06 of 24 – “The Fringe” by Orson Scott Card F&SF (October 1985)
Orson Scott Card continues the winning streak of great stories with “The Fringe.” Timothy Carpenter, is a wheelchair-bound teacher in a post-apocalyptic farming community who like Stephen Hawking speaks through a computer-generated voice. Because this 1985 story was probably before Hawking was famous I wonder if he was Card’s inspiration? And the use of the computer for speech synthesis and networks suggests Card could see into the future.
The plot of “The Fringe” is told in a straightforward narrative yet suggests complexity and layers. Carpenter, a hero of a rebuilding civilization because of his ideas on crop rotation, chooses to teach farm children on the fringe of that recovering civilization. The conflict of the story is between Carpenter and the students who hate him for turning in their fathers for their black market activities that undermine a community whose survival depends on interdependence. The story is surprisingly dramatic throughout, although Carpenter’s rescue is almost too good to believe possible.
07 of 24 – “The Lake Was Full of Artificial Things” by Karen Joy Fowler Asimov’s (October 1985) 2nd story from this issue
Miranda suffers from lifelong guilt for dumping Daniel who then volunteered for the army during the Vietnam War and was killed. Decades later she encounters him again several times during lucid dream psychotherapy. At first, Daniel is a realistic mental projection, the same age as Miranda as if he had continued to live, but as the sessions progress, he becomes younger, and eventually Miranda witnesses Daniel kill a child, one Daniel shot thinking he has a grenade. Miranda becomes obsessed she’s learning details about Daniel’s real life that she couldn’t possibly know.
At the beginning of the story, the idea of lucid dreaming therapy sounds practical, but as the story progresses the encounters in the lucid dream world suggest that Miranda is somehow communicating with an afterlife Daniel, making the story into a supernatural fantasy. However, we are restrained by the title. Is Miranda just looking at a lake of artificial things?
This is another story I read back then that I couldn’t tell you anything about before rereading it, but as I read it came back to me, with the scene with Daniel killing the kid triggering a memory of horror I felt reading it the first time. I thought this story was quite effective and wonder how Paul can consider it mediocre.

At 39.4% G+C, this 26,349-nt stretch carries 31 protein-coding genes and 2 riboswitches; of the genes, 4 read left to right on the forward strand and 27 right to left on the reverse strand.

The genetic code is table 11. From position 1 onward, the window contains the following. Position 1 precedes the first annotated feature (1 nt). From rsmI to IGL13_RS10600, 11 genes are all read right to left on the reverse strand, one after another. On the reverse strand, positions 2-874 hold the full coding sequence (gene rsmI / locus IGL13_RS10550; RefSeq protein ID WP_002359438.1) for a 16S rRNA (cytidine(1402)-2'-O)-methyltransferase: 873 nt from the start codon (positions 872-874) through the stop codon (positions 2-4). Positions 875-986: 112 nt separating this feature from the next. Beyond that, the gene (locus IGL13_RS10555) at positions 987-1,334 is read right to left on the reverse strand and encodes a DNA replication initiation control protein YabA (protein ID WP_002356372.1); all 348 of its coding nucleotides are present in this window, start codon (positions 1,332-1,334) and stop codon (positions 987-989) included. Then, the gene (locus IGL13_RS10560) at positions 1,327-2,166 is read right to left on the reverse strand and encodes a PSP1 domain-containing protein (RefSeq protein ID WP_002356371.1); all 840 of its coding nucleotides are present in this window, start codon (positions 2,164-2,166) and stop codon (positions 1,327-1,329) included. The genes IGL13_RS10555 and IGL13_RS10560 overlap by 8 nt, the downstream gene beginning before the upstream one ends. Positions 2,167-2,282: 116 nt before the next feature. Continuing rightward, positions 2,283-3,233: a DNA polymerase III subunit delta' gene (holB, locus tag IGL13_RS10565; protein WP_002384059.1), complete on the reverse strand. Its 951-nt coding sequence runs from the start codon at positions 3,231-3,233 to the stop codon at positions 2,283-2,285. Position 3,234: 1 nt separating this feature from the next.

08 of 24 – “Sailing to Byzantium” by Robert Silverberg Asimov’s SF (February 1985)
“Sailing to Byzantium” is not my all-time favorite SF story, but it should be. It’s an epic work of imagination that only a few science fiction stories surpass. I know it doesn’t quite reach the heights of “The Time Machine,” but it might equal the haunting mood of “The Vintage Season.” I still have a greater personal attachment to “The Star Pit.” Obviously, the Muse was with Silverberg when he wrote: “Sailing to Byzantium.”
Many science fiction writers have tried their hand at far-future stories, but “Sailing to Byzantium” comes closest at conveying what we can never know. What Silverberg works to do in this story is to explain to us what Phillips tries to convey to Willoughby.
09 of 24 – “Solstice” by James Patrick Kelly Asimov’s SF (June 1985)
“Solstice” is a horrifying examination of the sexual abuse of a clone. Tony Cage, who is a wealthy superstar drug designer has himself cloned, but in the cloning process had the clone made female. Cage raised the clone as Wynne who everyone thinks of as his daughter, but Cage sees as a version of himself. There are two other stories I know about that explore sex with the self theme, “All You Zombies—” by Heinlein, and David Gerrold’s THE MAN WHO FOLDED HIMSELF. Both of these stories used time travel to hook up a person with themselves, but Kelly uses cloning, so it’s not quite the same, but I think it’s meant to be.
Tony Cage is an egomaniac of the first order who doesn’t see Wynne as herself, but the perfect companion he is creating over time. Cage is educating Wynne to be him and is troubled when Wynne goes in her own direction. Cage even uses cold sleep to even out the years between them as Heinlein did in THE DOOR INTO SUMMER for his unrelated characters. As the story unfolds we see Cage’s obsession with Wynne grow and only get hints of what’s happening to Wynne, but in the climax of the story, we learn that Wynne suffered from deep psychological damage because she saw herself as a daughter of Cage.
The common belief is clones will be duplicates of a person, but they won’t be, and I believe Kelly’s insight is right, they will be our children.
This story is actually two stories, the one described above, and the story of Stonehenge. I was fascinated by all the infodumping about Stonehenge Kelly presented, and I assume it’s true, but I believe it diluted and damaged the main story. The dramatic conclusion of Tony and Wynne’s tale happens at a solstice event at Stonehenge and evidently, Kelly wanted to make that more impactful. For me, the blending of the two stories was clunky, and I would give this story a lower rating, but the other part is too powerful.